IF YOU were asked to find the biggest sandcastle in Sussex, you would most likely make a beeline to the beach.

But a surprising contender for that title is the All Saints church in Hove, a century-old building made out of Sussex sandstone.

At least that is what Martin Warner, the Bishop of Chichester, believes.

Today the church has been placed on the Historic England risk register, a list of important buildings in need of repair.

Though All Saints, in Eaton Road, is a place of wonder for many, the Rev Angus Reid said there are signs of decay.

“Holes are appearing next to stained glass windows because the sandstone is falling out,” he said.

“There are some places where the sandstone is literally crumbling into sand.

“It’s quite disconcerting when you’re on the pulpit.”

Two of the church’s spires are starting to lean over because of weather damage.

And some windows have required emergency repairs because of the danger of them falling out.

“Historic England surveyed one of the towers and found a tiny bit of concrete holding it together,” Mr Reid said.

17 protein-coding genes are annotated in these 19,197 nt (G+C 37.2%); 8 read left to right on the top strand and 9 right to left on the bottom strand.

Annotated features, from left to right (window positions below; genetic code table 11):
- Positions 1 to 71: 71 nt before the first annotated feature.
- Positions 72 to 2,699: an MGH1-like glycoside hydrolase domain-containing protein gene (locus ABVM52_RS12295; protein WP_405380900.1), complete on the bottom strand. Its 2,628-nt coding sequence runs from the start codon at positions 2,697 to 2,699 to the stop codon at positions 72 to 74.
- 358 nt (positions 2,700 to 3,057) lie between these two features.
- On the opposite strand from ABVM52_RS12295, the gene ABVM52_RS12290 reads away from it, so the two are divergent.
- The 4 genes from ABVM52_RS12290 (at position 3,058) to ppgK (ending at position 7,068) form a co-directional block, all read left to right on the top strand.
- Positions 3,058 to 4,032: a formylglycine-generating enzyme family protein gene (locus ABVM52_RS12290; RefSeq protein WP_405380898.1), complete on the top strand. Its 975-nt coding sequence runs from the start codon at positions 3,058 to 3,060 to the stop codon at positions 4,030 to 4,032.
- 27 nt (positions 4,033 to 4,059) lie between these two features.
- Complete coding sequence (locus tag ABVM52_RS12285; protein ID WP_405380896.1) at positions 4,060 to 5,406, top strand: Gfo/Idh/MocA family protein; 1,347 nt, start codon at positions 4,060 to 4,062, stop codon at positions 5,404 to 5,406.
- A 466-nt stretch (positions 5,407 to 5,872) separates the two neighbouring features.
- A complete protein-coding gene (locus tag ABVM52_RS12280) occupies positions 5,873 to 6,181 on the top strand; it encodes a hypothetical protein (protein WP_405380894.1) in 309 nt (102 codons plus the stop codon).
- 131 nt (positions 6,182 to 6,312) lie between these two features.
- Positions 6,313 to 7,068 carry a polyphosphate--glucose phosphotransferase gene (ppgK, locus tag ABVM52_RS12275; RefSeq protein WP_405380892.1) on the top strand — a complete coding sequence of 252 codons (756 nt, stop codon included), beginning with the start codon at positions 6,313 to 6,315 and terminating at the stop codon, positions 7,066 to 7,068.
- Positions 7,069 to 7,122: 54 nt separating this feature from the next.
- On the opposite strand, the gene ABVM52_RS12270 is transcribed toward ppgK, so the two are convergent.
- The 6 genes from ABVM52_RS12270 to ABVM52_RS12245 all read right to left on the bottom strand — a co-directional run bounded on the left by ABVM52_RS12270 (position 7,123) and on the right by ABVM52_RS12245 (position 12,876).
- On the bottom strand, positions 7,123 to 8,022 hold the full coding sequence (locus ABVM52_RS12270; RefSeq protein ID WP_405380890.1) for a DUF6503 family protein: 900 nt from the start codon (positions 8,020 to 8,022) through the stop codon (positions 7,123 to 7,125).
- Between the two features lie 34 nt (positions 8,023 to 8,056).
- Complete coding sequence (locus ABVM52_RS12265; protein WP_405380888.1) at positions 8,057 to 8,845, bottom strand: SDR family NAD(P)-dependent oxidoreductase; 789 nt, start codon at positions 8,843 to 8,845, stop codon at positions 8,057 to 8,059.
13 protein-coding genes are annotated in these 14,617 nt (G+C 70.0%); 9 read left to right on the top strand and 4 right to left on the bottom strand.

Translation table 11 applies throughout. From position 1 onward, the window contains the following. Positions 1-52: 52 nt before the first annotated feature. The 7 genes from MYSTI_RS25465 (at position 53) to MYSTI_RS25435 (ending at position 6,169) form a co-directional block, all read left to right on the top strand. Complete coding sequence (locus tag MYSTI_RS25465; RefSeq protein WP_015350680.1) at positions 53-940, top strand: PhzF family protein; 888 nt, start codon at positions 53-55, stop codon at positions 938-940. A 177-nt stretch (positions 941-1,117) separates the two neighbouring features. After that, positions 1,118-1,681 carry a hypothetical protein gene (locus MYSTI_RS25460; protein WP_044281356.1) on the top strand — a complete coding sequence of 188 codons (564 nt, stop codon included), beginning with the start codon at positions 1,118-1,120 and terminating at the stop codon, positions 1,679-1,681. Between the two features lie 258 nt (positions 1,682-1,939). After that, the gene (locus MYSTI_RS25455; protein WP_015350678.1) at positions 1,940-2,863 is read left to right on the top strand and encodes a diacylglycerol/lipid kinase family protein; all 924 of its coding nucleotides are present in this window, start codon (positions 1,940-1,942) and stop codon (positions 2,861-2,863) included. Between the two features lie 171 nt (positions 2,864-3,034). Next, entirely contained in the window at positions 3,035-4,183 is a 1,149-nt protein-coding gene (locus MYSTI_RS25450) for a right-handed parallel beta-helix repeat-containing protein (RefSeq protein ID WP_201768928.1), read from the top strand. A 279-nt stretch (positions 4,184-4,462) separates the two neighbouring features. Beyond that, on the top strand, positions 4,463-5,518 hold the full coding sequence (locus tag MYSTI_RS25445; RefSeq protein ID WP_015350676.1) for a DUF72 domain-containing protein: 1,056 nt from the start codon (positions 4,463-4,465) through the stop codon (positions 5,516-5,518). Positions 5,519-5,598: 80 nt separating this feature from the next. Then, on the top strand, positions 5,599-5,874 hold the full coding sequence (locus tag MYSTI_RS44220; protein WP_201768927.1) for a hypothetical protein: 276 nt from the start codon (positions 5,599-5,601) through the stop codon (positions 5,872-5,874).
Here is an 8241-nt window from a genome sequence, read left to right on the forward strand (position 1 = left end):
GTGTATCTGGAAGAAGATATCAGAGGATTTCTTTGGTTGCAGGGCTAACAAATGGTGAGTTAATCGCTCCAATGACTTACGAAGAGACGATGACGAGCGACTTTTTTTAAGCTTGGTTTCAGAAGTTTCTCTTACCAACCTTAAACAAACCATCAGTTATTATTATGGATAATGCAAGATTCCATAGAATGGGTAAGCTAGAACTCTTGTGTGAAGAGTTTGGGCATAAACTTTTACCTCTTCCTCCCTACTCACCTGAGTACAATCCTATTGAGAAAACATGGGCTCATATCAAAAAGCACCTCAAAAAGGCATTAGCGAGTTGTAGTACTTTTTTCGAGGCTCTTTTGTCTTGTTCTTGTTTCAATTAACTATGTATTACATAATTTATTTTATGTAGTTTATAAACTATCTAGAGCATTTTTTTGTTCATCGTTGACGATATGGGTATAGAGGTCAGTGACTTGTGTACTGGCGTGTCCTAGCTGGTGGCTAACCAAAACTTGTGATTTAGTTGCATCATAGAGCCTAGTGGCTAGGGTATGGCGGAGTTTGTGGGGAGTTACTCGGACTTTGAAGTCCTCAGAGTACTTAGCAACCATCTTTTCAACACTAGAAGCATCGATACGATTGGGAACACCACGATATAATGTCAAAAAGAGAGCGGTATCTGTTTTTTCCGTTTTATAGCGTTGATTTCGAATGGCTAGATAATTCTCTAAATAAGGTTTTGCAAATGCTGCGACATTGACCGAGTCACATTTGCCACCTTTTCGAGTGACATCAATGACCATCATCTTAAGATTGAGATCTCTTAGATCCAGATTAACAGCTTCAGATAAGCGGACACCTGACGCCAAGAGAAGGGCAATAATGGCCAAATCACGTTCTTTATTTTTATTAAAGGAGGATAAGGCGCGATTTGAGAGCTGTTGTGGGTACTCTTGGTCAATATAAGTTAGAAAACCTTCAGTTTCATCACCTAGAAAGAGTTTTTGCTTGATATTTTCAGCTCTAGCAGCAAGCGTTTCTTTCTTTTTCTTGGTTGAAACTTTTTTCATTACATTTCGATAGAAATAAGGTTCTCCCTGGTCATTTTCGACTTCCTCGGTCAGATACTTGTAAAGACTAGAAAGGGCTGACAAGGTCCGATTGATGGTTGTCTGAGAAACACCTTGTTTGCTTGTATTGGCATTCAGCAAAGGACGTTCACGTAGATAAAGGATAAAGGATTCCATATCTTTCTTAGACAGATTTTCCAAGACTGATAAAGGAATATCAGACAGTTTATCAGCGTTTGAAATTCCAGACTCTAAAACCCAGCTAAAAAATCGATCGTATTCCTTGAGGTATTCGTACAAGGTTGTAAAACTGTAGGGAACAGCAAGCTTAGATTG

“Churches aren’t built to last forever.

“There are so many trap doors and little passages, it’s like the Lord of the Rings.

“It’s a place of majesty and wonder, at least that’s how I like to think of it.”

Now All Saints hopes to raise £45,000 to fund repairs for the church and build a cafe.

And thanks to its status on the risk register, it can now apply for grants.

“For this kind of thing we’re usually entirely dependent on the generosity of our community,” said Mr Reid.

“These kinds of things aren’t funded by the national church.”

All Saints was opened in 1891 and was designed by John Loughborough Pearson, who designed Truro Cathedral.

The southwest tower on the corner of The Drive and Eaton Road was supposed to house a bell but one was never built.

The Hove church is not the only Sussex building placed on this year’s risk register.

The Church of the Holy Trinity in Hastings has been earmarked for repairs.

The building’s stonework is eroding badly, meaning rainwater is leaking in.